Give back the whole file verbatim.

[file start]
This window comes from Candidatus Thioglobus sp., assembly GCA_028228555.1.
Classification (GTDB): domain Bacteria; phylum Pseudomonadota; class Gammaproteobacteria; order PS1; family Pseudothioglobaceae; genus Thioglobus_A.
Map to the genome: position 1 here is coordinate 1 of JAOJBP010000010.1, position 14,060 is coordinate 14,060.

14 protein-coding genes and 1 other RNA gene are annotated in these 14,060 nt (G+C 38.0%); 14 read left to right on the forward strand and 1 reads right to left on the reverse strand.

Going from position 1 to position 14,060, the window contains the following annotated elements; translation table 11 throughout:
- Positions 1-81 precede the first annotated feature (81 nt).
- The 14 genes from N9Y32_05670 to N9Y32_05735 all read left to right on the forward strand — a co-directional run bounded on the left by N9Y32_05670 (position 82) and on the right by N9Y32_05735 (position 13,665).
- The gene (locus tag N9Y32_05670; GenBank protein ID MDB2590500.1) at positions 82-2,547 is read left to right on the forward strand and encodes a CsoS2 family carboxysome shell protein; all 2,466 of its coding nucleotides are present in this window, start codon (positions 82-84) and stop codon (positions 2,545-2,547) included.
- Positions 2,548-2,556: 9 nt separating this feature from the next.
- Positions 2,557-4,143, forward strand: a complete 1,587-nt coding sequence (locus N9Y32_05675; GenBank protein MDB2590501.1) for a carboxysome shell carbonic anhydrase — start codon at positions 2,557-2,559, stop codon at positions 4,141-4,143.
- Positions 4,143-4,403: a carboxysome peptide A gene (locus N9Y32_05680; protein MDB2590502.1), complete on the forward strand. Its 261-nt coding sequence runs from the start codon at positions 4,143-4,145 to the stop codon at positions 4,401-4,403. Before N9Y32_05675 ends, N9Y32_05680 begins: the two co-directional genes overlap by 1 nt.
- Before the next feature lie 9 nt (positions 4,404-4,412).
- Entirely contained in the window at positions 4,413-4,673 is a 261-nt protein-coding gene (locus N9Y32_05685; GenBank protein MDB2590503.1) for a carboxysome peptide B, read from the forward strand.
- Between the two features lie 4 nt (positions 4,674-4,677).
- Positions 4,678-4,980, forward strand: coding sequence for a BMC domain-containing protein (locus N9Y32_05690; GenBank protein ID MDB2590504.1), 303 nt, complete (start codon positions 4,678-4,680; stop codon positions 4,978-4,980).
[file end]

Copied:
This window comes from Candidatus Thioglobus sp., assembly GCA_028228555.1.
Classification (GTDB): domain Bacteria; phylum Pseudomonadota; class Gammaproteobacteria; order PS1; family Pseudothioglobaceae; genus Thioglobus_A.
Map to the genome: position 1 here is coordinate 1 of JAOJBP010000010.1, position 14,060 is coordinate 14,060.

14 protein-coding genes and 1 other RNA gene are annotated in these 14,060 nt (G+C 38.0%); 14 read left to right on the forward strand and 1 reads right to left on the reverse strand.

Going from position 1 to position 14,060, the window contains the following annotated elements; translation table 11 throughout:
- Positions 1-81 precede the first annotated feature (81 nt).
- The 14 genes from N9Y32_05670 to N9Y32_05735 all read left to right on the forward strand — a co-directional run bounded on the left by N9Y32_05670 (position 82) and on the right by N9Y32_05735 (position 13,665).
- The gene (locus tag N9Y32_05670; GenBank protein ID MDB2590500.1) at positions 82-2,547 is read left to right on the forward strand and encodes a CsoS2 family carboxysome shell protein; all 2,466 of its coding nucleotides are present in this window, start codon (positions 82-84) and stop codon (positions 2,545-2,547) included.
- Positions 2,548-2,556: 9 nt separating this feature from the next.
- Positions 2,557-4,143, forward strand: a complete 1,587-nt coding sequence (locus N9Y32_05675; GenBank protein MDB2590501.1) for a carboxysome shell carbonic anhydrase — start codon at positions 2,557-2,559, stop codon at positions 4,141-4,143.
- Positions 4,143-4,403: a carboxysome peptide A gene (locus N9Y32_05680; protein MDB2590502.1), complete on the forward strand. Its 261-nt coding sequence runs from the start codon at positions 4,143-4,145 to the stop codon at positions 4,401-4,403. Before N9Y32_05675 ends, N9Y32_05680 begins: the two co-directional genes overlap by 1 nt.
- Before the next feature lie 9 nt (positions 4,404-4,412).
- Entirely contained in the window at positions 4,413-4,673 is a 261-nt protein-coding gene (locus N9Y32_05685; GenBank protein MDB2590503.1) for a carboxysome peptide B, read from the forward strand.
- Between the two features lie 4 nt (positions 4,674-4,677).
- Positions 4,678-4,980, forward strand: coding sequence for a BMC domain-containing protein (locus N9Y32_05690; GenBank protein ID MDB2590504.1), 303 nt, complete (start codon positions 4,678-4,680; stop codon positions 4,978-4,980).